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Sprinters are there to win stages, not the overall event. He accomplished that.
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Old 07-29-08, 09:02 AM   #5
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What conflict are you talking about? The Olympics haven't started yet. He left to get ready for the Olympics and he left because it would have been worthless for him to struggle through the Alps. Cavendish was in a race yesterday (I think) in Belgium.
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Old 07-29-08, 09:18 AM   #6
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Sprinters are there to win stages, not the overall event. He accomplished that.
With 4 stage wins, why wouldn't he want to contend for the overall win? Seems like he would have had as good a chance as anybody.
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Old 07-29-08, 09:21 AM   #7
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Yes. He didn't want to burn up his legs in the big climbs, as he's getting them ready for the Madison (track cycling). His Madison partner is Bradley Wiggins, also on Columbia. They have a team goal of gold in the Olympics. Cavs plan at the Tour was to hopefully get a stage win. He FAR exceeded that this year. Expect to see him go the distance next year as a green jersey contender.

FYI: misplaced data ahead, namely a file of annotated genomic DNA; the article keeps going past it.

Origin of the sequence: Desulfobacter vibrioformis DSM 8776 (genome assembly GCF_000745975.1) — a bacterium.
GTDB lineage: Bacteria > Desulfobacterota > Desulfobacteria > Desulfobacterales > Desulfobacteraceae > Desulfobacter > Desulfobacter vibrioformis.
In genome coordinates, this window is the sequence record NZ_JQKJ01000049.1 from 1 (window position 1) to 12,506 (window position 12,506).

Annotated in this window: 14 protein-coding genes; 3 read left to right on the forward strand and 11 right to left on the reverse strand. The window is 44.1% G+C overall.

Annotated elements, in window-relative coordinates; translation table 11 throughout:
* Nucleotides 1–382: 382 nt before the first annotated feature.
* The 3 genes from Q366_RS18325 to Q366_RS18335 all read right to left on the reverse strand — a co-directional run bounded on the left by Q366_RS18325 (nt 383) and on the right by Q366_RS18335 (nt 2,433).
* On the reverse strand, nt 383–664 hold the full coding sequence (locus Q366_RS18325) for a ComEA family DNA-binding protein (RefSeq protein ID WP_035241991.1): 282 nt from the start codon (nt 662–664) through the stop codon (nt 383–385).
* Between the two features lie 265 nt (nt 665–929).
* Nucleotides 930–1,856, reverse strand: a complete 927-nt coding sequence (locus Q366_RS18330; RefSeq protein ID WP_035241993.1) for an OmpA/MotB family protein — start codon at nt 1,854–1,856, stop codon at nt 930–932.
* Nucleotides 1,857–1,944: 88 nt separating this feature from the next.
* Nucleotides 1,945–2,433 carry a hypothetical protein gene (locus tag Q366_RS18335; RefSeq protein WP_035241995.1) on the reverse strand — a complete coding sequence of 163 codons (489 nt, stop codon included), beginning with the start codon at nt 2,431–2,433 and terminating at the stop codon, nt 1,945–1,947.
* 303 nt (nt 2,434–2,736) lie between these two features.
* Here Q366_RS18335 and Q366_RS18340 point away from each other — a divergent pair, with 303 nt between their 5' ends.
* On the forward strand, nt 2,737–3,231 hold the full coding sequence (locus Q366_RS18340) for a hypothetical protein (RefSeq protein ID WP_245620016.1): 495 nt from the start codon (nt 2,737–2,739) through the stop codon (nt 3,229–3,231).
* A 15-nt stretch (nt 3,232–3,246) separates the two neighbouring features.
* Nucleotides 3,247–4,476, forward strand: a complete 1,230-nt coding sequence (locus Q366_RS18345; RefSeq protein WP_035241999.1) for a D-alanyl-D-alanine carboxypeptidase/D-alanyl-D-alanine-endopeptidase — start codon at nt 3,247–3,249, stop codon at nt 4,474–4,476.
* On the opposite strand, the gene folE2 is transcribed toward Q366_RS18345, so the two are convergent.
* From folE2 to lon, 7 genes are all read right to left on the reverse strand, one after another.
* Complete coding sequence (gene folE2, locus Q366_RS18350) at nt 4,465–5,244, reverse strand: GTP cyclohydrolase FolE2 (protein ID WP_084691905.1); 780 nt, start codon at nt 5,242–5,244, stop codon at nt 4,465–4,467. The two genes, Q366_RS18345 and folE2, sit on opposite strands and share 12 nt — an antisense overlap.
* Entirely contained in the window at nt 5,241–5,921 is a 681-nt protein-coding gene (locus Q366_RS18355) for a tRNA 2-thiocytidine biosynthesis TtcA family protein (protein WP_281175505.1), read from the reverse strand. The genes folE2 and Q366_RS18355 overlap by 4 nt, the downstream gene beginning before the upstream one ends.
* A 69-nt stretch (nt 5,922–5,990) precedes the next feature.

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Old 07-29-08, 09:22 AM   #8
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With 4 stage wins, why wouldn't he want to contend for the overall win? Seems like he would have had as good a chance as anybody.
Nope. He hung the lantern out on the hilly stages (along with most of the other classic sprinters). You've got to be able to climb and TT if you have any hope of an overall. Being fast on bunch sprints makes you a green contender, not yellow.
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Old 07-29-08, 09:28 AM   #9
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With 4 stage wins, why wouldn't he want to contend for the overall win? Seems like he would have had as good a chance as anybody.